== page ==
by Jenny Edgerley
Baileys with ice
Death checked her reflection in the mirror. She adjusted her necklace and pushed a stray hair behind her ear. Satisfied, she made her way to her first meeting of the day, Daffodil Care Home on Roman Street. She liked these visits. The residents were always pleased to see her, many of them having waited a long time for her arrival. There was always a story to tell before they left their life.
Today, Death was visiting Mabel. Mabel was 86 and had lived at the care home for twelve years. She had been patient waiting for her turn, watching so many friends leave before her. Mabel was feeling every one of her years and had become so tired of her meaningless life.
When Death arrived, the receptionist didn’t notice her, which was just how it should be. She was always hidden in plain sight. She often thought how amazed people would be if they knew how close they had been to Death. Death made her way to Mabel’s room and gently knocked on the door.
Mabel greeted Death warmly. “Hello dear, come in, come in.”
“Good morning Mabel. How are you?” Death asked.
“Better for seeing you, my dear. I’m assuming you have come for me at last?” Mabel asked expectantly.
“Yes, I’m here for you. I hope that’s ok?” Death asked, guilt pricking her conscience as it always did.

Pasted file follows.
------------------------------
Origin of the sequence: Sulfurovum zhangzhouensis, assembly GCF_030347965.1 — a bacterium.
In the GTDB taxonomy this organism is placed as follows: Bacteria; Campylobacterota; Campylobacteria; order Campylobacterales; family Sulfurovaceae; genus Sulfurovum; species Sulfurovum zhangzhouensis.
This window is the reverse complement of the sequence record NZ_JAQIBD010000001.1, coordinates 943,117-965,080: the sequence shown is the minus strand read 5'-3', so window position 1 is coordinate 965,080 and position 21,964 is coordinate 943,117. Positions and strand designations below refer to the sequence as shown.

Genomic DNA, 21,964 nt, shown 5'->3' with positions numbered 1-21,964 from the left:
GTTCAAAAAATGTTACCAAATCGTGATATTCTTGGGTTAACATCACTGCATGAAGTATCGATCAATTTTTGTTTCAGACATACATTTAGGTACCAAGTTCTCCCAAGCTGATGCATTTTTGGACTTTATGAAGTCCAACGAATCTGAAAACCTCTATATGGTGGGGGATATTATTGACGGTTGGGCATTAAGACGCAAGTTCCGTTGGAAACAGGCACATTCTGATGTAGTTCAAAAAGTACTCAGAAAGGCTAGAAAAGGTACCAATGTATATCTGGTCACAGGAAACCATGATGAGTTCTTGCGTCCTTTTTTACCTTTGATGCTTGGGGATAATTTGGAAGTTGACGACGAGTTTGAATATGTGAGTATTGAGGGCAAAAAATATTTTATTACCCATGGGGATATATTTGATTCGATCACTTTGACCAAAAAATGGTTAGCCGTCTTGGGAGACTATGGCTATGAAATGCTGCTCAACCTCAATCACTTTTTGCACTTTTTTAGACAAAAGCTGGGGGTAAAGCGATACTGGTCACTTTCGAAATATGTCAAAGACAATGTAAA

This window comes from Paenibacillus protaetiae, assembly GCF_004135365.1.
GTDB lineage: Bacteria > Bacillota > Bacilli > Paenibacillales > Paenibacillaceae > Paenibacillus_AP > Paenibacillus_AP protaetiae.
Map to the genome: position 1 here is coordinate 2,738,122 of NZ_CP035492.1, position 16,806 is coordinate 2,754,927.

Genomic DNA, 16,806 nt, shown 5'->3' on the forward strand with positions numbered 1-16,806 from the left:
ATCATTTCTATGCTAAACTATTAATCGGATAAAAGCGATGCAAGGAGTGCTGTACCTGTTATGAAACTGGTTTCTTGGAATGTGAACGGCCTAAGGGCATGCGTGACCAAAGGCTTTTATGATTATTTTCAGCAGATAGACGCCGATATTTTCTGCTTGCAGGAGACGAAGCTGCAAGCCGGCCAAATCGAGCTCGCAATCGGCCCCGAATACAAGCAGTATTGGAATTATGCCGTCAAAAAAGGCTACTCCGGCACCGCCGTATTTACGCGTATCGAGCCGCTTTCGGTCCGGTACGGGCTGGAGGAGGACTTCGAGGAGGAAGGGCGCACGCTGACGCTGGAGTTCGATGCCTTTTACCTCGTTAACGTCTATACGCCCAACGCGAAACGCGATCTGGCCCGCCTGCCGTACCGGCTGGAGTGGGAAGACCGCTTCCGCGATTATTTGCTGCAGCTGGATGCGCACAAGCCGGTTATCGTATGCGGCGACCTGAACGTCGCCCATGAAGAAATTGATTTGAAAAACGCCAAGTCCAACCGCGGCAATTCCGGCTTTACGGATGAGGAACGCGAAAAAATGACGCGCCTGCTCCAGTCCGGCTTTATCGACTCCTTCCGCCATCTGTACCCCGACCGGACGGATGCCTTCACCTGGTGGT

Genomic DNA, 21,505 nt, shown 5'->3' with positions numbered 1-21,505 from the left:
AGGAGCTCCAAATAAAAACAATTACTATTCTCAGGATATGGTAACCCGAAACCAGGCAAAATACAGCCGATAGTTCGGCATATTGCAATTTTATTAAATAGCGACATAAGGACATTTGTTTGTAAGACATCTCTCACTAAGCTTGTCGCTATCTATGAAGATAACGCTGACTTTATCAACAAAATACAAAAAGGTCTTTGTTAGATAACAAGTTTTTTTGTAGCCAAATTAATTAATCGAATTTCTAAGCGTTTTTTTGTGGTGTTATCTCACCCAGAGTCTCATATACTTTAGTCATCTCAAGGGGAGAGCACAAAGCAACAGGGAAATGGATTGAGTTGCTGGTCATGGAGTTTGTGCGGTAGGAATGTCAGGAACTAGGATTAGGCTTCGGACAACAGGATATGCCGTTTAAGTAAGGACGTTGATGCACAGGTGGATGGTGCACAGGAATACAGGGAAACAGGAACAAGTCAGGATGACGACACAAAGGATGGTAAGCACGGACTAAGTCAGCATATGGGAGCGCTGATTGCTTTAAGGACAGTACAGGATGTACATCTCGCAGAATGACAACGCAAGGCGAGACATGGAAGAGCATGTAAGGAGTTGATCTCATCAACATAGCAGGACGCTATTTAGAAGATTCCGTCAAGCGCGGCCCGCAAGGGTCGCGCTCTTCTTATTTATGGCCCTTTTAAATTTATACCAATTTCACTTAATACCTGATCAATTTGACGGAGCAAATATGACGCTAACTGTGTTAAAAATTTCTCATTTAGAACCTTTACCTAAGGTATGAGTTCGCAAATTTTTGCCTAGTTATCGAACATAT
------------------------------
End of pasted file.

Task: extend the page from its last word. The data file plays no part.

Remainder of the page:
“Oh yes, dear. More than ok. I’ve waited for a long time to meet you so I’m very pleased to see you at last. I’m ready to go now, dear, I’m so tired and my health isn’t what it used to be. I’ll be less of a burden to my family if I’m not around,” Mabel said tearfully. “Tell me dear, what happens to me now?”
When Death had finished explaining, Mabel said “Can I ask you a question before I go?”
“Of course,” replied Death. It wasn’t unusual for people to have questions at this stage.
“Why do you do it? You are such a lovely young lady. There must be a better life for you than this?” asked Mabel with interest. Death was surprised. No one had ever asked her such a personal question before.
“It’s my calling and always has been. I do it because I want to make a difference to the end of people’s lives. The time of passing can be very frightening, and I try to make it as peaceful as possible. I think I am very lucky.” A single tear fell down Death’s cheek. “It doesn’t mean it’s always easy. I have witnessed horrific things over my time, terrible tragedies, heart-breaking events but I’m always there to make passing a safe and calm experience regardless of the circumstances that brought us together.”
“I remember when my Doug passed. He had been in such pain for weeks but during those precious moments before he died, he was so peaceful. That was you, wasn’t it? You were there with him?” asked Mabel.
“Yes, he was a lovely man and so grateful. You're right. He was in pain but us meeting meant the pain left him. He was ready to pass but heartbroken to leave you behind. He asked me to take you too so you could stay together but I’m afraid it doesn’t work like that. We are here for as long as we need to be. We only meet when it's your time,” answered Death fondly.
“And will I see him again when it’s over?” asked Mabel, with tears and hope in her eyes.
“You will. He has been waiting for you all these years,” said Death. “And now it is your time. Close your eyes, Mabel and hold my hand.”
“Thank you dear, thank you so much” replied Mabel faintly as she faded away.
After a few moments, Death stood up, leaned over and kissed Mabel on the forehead before silently leaving the room, heading to her next meeting.
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